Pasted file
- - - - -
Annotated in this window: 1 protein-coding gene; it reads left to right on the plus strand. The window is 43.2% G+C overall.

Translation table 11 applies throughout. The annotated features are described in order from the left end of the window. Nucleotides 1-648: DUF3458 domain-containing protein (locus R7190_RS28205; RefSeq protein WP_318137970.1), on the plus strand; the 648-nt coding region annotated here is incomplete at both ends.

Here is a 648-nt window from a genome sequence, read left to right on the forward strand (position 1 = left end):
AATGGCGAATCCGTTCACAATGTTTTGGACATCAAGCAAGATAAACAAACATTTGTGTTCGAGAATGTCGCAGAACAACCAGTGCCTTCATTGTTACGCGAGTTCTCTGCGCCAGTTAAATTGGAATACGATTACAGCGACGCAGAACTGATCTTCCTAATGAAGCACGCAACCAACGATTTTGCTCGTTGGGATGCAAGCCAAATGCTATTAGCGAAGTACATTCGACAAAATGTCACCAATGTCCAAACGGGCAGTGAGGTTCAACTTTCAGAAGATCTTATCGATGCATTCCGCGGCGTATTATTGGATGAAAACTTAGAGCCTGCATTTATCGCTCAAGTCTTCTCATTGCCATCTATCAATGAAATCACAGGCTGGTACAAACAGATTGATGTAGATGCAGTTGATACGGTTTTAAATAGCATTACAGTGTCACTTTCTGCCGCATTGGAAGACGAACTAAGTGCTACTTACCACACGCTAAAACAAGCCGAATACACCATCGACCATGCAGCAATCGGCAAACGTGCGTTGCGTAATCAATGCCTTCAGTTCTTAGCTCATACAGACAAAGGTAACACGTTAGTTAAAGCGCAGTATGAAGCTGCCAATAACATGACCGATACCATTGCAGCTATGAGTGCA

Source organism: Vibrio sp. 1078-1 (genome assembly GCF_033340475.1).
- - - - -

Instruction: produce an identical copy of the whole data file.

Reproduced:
Annotated in this window: 1 protein-coding gene; it reads left to right on the plus strand. The window is 43.2% G+C overall.

Translation table 11 applies throughout. The annotated features are described in order from the left end of the window. Nucleotides 1-648: DUF3458 domain-containing protein (locus R7190_RS28205; RefSeq protein WP_318137970.1), on the plus strand; the 648-nt coding region annotated here is incomplete at both ends.

Here is a 648-nt window from a genome sequence, read left to right on the forward strand (position 1 = left end):
AATGGCGAATCCGTTCACAATGTTTTGGACATCAAGCAAGATAAACAAACATTTGTGTTCGAGAATGTCGCAGAACAACCAGTGCCTTCATTGTTACGCGAGTTCTCTGCGCCAGTTAAATTGGAATACGATTACAGCGACGCAGAACTGATCTTCCTAATGAAGCACGCAACCAACGATTTTGCTCGTTGGGATGCAAGCCAAATGCTATTAGCGAAGTACATTCGACAAAATGTCACCAATGTCCAAACGGGCAGTGAGGTTCAACTTTCAGAAGATCTTATCGATGCATTCCGCGGCGTATTATTGGATGAAAACTTAGAGCCTGCATTTATCGCTCAAGTCTTCTCATTGCCATCTATCAATGAAATCACAGGCTGGTACAAACAGATTGATGTAGATGCAGTTGATACGGTTTTAAATAGCATTACAGTGTCACTTTCTGCCGCATTGGAAGACGAACTAAGTGCTACTTACCACACGCTAAAACAAGCCGAATACACCATCGACCATGCAGCAATCGGCAAACGTGCGTTGCGTAATCAATGCCTTCAGTTCTTAGCTCATACAGACAAAGGTAACACGTTAGTTAAAGCGCAGTATGAAGCTGCCAATAACATGACCGATACCATTGCAGCTATGAGTGCA

Source organism: Vibrio sp. 1078-1 (genome assembly GCF_033340475.1).